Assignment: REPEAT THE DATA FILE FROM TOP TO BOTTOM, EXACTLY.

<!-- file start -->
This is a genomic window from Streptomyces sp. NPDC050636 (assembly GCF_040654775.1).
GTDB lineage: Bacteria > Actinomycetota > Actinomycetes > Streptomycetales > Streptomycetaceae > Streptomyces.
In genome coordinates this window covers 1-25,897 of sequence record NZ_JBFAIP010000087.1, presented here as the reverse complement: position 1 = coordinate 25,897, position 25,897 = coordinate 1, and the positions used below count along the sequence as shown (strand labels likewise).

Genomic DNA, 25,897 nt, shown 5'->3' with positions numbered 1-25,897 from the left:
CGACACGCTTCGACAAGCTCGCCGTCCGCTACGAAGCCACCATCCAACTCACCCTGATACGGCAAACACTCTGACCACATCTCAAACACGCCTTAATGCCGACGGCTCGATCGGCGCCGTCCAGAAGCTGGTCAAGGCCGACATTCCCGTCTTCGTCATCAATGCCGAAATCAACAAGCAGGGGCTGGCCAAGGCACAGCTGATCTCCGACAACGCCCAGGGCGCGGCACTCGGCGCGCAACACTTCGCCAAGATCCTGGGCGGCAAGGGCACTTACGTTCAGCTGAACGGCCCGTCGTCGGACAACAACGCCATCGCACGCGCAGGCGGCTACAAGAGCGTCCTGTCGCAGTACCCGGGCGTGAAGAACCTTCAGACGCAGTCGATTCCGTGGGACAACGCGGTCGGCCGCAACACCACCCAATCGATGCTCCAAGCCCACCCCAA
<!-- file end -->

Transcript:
This is a genomic window from Streptomyces sp. NPDC050636 (assembly GCF_040654775.1).
GTDB lineage: Bacteria > Actinomycetota > Actinomycetes > Streptomycetales > Streptomycetaceae > Streptomyces.
In genome coordinates this window covers 1-25,897 of sequence record NZ_JBFAIP010000087.1, presented here as the reverse complement: position 1 = coordinate 25,897, position 25,897 = coordinate 1, and the positions used below count along the sequence as shown (strand labels likewise).

Genomic DNA, 25,897 nt, shown 5'->3' with positions numbered 1-25,897 from the left:
CGACACGCTTCGACAAGCTCGCCGTCCGCTACGAAGCCACCATCCAACTCACCCTGATACGGCAAACACTCTGACCACATCTCAAACACGCCTTAATGCCGACGGCTCGATCGGCGCCGTCCAGAAGCTGGTCAAGGCCGACATTCCCGTCTTCGTCATCAATGCCGAAATCAACAAGCAGGGGCTGGCCAAGGCACAGCTGATCTCCGACAACGCCCAGGGCGCGGCACTCGGCGCGCAACACTTCGCCAAGATCCTGGGCGGCAAGGGCACTTACGTTCAGCTGAACGGCCCGTCGTCGGACAACAACGCCATCGCACGCGCAGGCGGCTACAAGAGCGTCCTGTCGCAGTACCCGGGCGTGAAGAACCTTCAGACGCAGTCGATTCCGTGGGACAACGCGGTCGGCCGCAACACCACCCAATCGATGCTCCAAGCCCACCCCAA